Try to familiarize yourself with both the fish and inverts, in advance of your dives, so you have some idea of what you’re looking for. If at all possible, dive with someone with local experience who can lead you to the best shots. Super macro opportunities abound in the kelp forest as well. I never would have known the beautiful colors and patterns of this tiny Brittle Star (photo 4) if not for my magnifying diopter. The tiny Threespine Shrimp in photo 5 (there are two of them there) are virtually transparent so I was fortunate that I could readjust my angle so one of them was along the edge of the rock when I grabbed the shot so it could be clearly seen against the dark background. Giant Acorn Barnacles (photo 6) are another cold water creature worth a shot. Their large size and the fact that you have to catch them when their feeding arms are out makes for a fun challenge. Frequently, as in this shot, they are surrounded by other beautiful inverts like these Strawberry Anemones.
Photo 7: Gopher Rockfish over Whitespotted Rose Anemone
Photo 8: Rosy Rockfish
While fish are not as plentiful as in warmer waters there are still many opportunities for great photos to be had. Rockfish (members of the Scorpionfish family) come in many varieties and are slowly bouncing back from severe overfishing over the last several decades. The great thing about rockfish is that they just hang there. A fine example of this is (photo 7) of the Gopher Rockfish hovering over a Whitespotted Rose Anemone. The colorful Rosy Rockfish in (photo 8) is usually found at depths below 100 feet and near the base of ledges so best to look for them toward the start of your dive. Kelp Rockfish (photo 9) are more wary so there are usually a few good “peek-a-boo” shots to be taken.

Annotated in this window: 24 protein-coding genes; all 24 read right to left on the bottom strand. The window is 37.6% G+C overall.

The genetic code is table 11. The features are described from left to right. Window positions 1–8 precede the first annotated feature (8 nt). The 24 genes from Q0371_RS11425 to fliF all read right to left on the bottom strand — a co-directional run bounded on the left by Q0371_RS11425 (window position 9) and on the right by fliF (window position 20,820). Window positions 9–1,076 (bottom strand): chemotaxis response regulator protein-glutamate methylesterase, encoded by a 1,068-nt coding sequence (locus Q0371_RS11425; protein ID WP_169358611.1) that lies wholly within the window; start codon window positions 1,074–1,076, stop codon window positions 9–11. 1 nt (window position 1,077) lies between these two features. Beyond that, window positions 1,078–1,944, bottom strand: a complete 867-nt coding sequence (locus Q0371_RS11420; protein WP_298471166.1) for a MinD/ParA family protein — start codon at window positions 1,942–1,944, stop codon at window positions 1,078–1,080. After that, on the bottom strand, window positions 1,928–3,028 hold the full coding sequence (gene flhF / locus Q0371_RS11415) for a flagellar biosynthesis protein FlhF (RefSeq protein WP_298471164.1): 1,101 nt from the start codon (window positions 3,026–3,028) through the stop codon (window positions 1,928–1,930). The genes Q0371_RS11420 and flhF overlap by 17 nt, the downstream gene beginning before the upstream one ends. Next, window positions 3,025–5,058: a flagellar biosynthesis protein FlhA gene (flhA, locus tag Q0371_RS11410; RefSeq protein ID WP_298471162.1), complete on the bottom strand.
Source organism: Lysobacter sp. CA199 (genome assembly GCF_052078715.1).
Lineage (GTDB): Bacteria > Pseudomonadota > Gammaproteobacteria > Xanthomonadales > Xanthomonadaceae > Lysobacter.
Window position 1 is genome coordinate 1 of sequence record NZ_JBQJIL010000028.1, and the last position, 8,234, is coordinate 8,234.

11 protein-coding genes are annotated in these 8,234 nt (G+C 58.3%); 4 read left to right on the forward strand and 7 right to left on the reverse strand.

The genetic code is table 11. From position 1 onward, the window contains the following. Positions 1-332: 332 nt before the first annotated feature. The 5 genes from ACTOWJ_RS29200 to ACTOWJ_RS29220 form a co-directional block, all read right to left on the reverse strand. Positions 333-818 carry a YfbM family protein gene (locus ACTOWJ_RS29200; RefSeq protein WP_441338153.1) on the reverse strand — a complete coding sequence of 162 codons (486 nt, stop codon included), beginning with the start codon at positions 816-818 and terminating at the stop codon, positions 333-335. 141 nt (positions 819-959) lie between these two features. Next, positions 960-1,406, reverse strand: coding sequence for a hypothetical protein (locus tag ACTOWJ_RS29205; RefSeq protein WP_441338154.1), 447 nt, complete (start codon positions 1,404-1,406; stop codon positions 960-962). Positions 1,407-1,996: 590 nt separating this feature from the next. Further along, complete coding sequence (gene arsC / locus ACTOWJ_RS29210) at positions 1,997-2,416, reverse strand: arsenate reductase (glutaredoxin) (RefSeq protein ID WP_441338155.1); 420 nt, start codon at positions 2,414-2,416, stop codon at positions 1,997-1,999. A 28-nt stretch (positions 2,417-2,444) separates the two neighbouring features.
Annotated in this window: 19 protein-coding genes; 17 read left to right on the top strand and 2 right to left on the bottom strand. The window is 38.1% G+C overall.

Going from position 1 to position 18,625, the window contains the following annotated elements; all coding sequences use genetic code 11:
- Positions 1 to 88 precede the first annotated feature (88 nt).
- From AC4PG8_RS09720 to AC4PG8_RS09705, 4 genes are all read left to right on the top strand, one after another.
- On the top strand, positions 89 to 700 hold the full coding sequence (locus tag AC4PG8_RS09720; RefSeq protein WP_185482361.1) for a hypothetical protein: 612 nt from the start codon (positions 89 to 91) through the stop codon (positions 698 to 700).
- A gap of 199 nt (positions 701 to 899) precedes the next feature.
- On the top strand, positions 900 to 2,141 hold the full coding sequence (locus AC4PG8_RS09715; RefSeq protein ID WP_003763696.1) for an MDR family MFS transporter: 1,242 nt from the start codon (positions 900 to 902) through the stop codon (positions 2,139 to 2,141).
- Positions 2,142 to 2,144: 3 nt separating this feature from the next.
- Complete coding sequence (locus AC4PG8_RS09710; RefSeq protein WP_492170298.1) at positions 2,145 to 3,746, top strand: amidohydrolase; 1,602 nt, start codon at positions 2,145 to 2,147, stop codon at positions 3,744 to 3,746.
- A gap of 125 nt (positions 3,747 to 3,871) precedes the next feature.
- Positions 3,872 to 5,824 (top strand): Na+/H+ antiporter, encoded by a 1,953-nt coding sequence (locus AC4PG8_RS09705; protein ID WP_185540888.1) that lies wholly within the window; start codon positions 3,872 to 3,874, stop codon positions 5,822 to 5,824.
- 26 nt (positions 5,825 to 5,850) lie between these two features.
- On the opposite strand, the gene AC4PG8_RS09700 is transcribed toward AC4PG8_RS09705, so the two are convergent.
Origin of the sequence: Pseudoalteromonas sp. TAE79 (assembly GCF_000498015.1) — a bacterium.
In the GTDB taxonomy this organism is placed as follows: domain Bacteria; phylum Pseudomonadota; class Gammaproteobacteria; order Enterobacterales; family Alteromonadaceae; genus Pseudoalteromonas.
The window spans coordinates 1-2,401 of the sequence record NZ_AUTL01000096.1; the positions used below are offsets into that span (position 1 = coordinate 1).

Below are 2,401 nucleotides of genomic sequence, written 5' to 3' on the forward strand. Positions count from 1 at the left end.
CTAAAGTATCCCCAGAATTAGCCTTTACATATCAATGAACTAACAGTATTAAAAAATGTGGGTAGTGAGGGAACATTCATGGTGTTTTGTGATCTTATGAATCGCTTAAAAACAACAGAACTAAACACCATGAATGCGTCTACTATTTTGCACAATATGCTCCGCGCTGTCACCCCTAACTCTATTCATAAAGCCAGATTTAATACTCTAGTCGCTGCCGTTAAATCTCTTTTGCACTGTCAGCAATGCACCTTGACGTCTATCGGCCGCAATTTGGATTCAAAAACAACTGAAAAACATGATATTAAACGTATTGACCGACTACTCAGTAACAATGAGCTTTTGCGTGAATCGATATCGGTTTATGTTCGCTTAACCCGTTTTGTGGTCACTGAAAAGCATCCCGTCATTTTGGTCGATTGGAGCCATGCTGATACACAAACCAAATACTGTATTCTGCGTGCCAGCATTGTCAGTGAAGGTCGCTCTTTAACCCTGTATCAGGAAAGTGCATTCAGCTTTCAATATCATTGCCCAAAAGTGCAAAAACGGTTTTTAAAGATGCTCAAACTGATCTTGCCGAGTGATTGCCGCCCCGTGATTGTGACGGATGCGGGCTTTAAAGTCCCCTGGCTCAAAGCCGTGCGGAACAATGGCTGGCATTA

Photo 9: Kelp Rockfish
In sandy areas you can find Blackeye Gobies (photo 10) which have the curious habit of resting on Bat Stars and if you’re lucky you might stumble on the face only a mother could love: the Wolf Eel (photo 11). They spend as much of their day as they can eating sea urchins to no ill affect, a photo I hope to get in the near future. Lastly there are a great variety of Sculpin all of which are very hard to tell apart. Usually quite small and skipping around the rocks they are often hard to see and even harder to get a good shot of. This Coralline Sculpin with the Red Volcano Sponge for a background (photo 12) is one of those rare shot that is the exception not the rule.
Photo 10: Blackeye Goby on Bat Star
Photo 11: Wolf Eel
In closing, I would say if you have never experienced the cold and dynamic waters of the west coast and are looking for a new and challenging dive experience then grab that drysuit and dive in! Some truly amazing animals await you and as long as you are cautious, patient and dive smart there are many unforgettable photos to be taken. The post dive cocoa has never tasted so good…
Photo 12: Coralline Sculpin on Red Volcano Sponge
About the Author
Jonathan Lavan is the owner/operator of Underpressure Diving and Photography and an online fish ID instructor for the Reef Environmental Education Foundation (reef.org). He shoots with a Nikon D300 with a 60mm or 105mm lens in a Subal housing, a ReefNet 10+ magnifying diopter, Ikelite 125’s or 160’s for strobe and a Light & Motion SOLA/PHOTO 500 focus light. He can be reached at firstname.lastname@example.org. His work can be seen at www.underpressure-spurdog.blogspot.com, www.underpressurephotographybest.blogspot.com and at Underpressure Photography on Facebook.